Thursday, 8 February 2018

Phantom Thread - review

On paper, the design of Phantom Thread suggests a masterpiece. A creation of such exquisite beauty that it could grace the front of cover of Vogue as a work of art.
You have Paul Thomas Anderson. Writer & director of some of the greatest American movies of the last twenty years (Boogie Nights, Magnolia, The Master). And the man who won an Oscar as Daniel Plainview in There Will Be Blood, Daniel Day-Lewis in his final acting performance before retiring.
Only time will tell if this "retirement" is a definitive one or a Steven Soderbergh retirement.
However this tale of a tortured genius whose latest muse threatens to destroy everything he has created left this reviewer with a feeling of confusion and befuddlement.
It was a similar reaction as to seeing a haute couture, high end fashion statement come towards you on the catwalk. You can appreciate the time and effort and creativity that went into its creation but it leaves you wondering who on earth it is actually aimed at and who would wear it.
The film at times feels like it could become Fifty Shades Of Grey if it had been written and filmed by Merchant Ivory.
Day-Lewis's wonderfully monikered Reynolds Woodcock is a fashion designer whose creative genius is contained, controlled and channelled by his sister Cyril (Lesley Manville). A woman not above removing distractions and obstacles to his work, even if that includes his girlfriends.
It is clear who wears the tailored trousers in that relationship, as evidenced by one of the best lines of dialogue of 2018 when she warns him "Don't pick a fight with me, you certainly won't come out alive. I'll go right through you and it'll be you who ends up on the floor. Understand?"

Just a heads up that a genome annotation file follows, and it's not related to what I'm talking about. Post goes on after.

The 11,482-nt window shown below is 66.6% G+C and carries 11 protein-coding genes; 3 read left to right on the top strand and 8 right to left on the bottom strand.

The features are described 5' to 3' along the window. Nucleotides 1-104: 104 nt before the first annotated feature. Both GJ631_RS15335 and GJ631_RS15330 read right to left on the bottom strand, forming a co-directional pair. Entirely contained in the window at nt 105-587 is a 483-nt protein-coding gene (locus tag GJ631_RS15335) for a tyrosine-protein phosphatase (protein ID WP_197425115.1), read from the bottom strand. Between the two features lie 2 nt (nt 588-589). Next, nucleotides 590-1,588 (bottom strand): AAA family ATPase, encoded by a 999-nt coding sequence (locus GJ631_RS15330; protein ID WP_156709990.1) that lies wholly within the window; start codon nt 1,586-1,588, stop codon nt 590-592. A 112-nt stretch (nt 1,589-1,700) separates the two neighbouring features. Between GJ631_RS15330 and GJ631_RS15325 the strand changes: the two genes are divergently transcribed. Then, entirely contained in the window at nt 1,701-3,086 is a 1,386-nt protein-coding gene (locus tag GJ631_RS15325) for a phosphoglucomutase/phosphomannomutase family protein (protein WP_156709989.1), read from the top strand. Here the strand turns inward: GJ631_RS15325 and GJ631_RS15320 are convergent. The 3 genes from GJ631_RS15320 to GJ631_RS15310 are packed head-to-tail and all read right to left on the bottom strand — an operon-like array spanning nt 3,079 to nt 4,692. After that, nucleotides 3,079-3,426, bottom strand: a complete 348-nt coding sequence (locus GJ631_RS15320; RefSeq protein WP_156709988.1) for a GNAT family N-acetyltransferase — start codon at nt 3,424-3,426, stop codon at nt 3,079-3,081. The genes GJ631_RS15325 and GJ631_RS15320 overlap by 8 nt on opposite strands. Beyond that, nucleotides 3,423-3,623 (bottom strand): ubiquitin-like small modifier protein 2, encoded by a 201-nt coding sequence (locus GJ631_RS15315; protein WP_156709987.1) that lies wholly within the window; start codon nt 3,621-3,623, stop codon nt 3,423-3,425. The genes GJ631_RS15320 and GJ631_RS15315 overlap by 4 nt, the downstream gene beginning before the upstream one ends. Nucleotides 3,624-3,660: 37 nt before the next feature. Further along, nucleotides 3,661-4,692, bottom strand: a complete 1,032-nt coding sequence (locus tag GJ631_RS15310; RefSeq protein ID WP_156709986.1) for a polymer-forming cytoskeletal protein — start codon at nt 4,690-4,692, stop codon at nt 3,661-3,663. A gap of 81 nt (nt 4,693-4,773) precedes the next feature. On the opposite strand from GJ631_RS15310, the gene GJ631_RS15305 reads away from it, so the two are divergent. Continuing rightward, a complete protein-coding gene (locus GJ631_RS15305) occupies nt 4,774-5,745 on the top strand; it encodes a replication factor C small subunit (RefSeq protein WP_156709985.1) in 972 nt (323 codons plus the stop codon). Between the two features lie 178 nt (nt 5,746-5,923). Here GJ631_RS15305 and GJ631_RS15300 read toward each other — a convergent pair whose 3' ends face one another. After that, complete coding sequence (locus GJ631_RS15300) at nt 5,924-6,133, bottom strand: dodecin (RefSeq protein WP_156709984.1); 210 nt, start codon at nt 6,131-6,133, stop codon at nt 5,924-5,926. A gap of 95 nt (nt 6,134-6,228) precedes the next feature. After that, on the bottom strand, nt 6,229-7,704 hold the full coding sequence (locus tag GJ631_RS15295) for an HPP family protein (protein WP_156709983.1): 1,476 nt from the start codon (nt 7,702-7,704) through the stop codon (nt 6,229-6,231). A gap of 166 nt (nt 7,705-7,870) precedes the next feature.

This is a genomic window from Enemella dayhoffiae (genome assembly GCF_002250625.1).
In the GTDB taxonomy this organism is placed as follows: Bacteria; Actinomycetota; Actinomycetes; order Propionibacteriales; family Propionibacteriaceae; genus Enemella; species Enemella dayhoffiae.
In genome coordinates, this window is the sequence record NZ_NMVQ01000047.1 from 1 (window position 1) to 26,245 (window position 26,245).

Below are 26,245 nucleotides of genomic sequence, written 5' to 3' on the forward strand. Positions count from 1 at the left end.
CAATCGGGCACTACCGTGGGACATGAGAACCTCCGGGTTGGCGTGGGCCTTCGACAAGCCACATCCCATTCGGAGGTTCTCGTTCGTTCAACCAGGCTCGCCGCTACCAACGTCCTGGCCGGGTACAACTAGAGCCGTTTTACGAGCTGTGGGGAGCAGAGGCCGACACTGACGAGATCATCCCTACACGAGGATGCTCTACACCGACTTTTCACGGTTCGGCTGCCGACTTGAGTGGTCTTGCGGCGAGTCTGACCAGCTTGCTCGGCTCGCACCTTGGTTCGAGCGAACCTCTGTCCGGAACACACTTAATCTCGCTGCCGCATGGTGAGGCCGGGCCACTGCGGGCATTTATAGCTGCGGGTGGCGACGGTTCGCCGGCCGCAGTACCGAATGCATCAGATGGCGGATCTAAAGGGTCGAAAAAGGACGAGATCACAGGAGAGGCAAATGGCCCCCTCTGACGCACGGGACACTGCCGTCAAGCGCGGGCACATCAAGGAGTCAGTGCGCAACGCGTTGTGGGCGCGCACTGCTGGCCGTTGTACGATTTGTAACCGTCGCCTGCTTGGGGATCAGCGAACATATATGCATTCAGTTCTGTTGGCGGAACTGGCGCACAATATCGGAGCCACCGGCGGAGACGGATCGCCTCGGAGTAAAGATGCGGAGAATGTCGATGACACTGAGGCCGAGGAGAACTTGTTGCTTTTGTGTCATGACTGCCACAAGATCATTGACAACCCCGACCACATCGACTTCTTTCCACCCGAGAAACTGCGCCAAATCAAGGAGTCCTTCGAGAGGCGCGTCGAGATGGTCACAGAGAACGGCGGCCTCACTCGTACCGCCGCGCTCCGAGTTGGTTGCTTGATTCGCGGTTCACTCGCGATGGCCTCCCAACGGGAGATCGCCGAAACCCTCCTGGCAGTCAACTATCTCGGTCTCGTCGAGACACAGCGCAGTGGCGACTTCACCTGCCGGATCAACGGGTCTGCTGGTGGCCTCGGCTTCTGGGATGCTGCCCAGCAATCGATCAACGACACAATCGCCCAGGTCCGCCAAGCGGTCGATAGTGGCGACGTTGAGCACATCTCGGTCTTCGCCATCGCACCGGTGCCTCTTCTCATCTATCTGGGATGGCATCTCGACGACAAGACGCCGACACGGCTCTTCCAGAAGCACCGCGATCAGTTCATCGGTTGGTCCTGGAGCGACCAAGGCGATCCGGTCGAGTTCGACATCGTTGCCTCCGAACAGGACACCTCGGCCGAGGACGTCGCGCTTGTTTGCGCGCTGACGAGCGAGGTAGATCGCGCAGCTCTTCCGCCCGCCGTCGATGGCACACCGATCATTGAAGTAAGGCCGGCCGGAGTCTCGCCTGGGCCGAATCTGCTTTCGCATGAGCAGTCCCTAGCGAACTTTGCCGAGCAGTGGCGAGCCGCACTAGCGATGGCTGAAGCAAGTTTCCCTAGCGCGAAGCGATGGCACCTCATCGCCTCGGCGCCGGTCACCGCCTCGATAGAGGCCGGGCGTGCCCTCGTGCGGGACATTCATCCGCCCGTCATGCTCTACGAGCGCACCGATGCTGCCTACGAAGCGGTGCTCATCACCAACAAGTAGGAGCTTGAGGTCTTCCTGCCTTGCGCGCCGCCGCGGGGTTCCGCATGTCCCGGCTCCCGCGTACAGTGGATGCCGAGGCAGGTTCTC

Yet the Woodcock's perfectly patterned lives will soon be thrown into disarray when Reynolds discovers the young and beautiful Alma, who becomes his new muse. A fiery, fiesty character who doesn't need a corset to give her a backbone. Vicky Krieps gives as good as she gets and goes toe to toe with the formidable Day-Lewis, particularly during a dinner argument over asparagus.
The film is rather threadbare on plot but it doesn't need it. This is a character study sumptuously scored by Jonny Greenwood. One of a twisted and tangled love triangle where if the phantom thread is continually pulled, the whole thing will start to unravel.
Phantom Thread is like that stunning piece of clothing that you see in the shop window, convinced it will be perfect but when you get home and finally try it on, it just doesn't fit right. You wear it out once, just to check if it works but ultimately you'll return home to put it in your wardrobe never to be worn again.

3 stars

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